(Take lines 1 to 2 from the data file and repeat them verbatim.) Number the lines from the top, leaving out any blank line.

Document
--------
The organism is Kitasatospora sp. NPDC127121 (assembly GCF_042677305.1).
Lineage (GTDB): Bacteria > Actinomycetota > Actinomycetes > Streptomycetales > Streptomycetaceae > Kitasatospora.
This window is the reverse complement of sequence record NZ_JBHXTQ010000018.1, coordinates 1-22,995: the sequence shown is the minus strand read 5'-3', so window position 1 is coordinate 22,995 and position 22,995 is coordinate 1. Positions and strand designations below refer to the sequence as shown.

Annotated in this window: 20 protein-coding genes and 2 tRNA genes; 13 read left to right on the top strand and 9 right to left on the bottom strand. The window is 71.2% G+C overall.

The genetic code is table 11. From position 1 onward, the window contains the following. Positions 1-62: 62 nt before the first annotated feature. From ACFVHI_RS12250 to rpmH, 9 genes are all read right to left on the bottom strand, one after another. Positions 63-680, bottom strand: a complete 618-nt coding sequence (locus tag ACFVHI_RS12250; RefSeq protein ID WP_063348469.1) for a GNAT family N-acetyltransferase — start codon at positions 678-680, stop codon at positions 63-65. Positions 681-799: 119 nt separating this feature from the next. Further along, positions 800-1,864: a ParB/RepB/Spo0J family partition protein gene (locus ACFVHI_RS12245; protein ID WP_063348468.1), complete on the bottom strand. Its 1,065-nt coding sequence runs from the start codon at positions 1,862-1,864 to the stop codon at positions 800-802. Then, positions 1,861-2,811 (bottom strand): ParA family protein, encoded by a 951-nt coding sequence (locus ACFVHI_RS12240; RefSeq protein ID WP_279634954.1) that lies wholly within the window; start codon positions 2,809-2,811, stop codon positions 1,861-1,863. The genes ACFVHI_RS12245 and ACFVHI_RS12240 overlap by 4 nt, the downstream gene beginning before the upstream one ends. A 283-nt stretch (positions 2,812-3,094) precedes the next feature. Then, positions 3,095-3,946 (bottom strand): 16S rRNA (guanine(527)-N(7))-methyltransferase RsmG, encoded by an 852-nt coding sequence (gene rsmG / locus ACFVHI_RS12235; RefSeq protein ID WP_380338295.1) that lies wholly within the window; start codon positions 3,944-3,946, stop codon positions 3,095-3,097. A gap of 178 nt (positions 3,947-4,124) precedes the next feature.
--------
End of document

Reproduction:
The organism is Kitasatospora sp. NPDC127121 (assembly GCF_042677305.1).
Lineage (GTDB): Bacteria > Actinomycetota > Actinomycetes > Streptomycetales > Streptomycetaceae > Kitasatospora.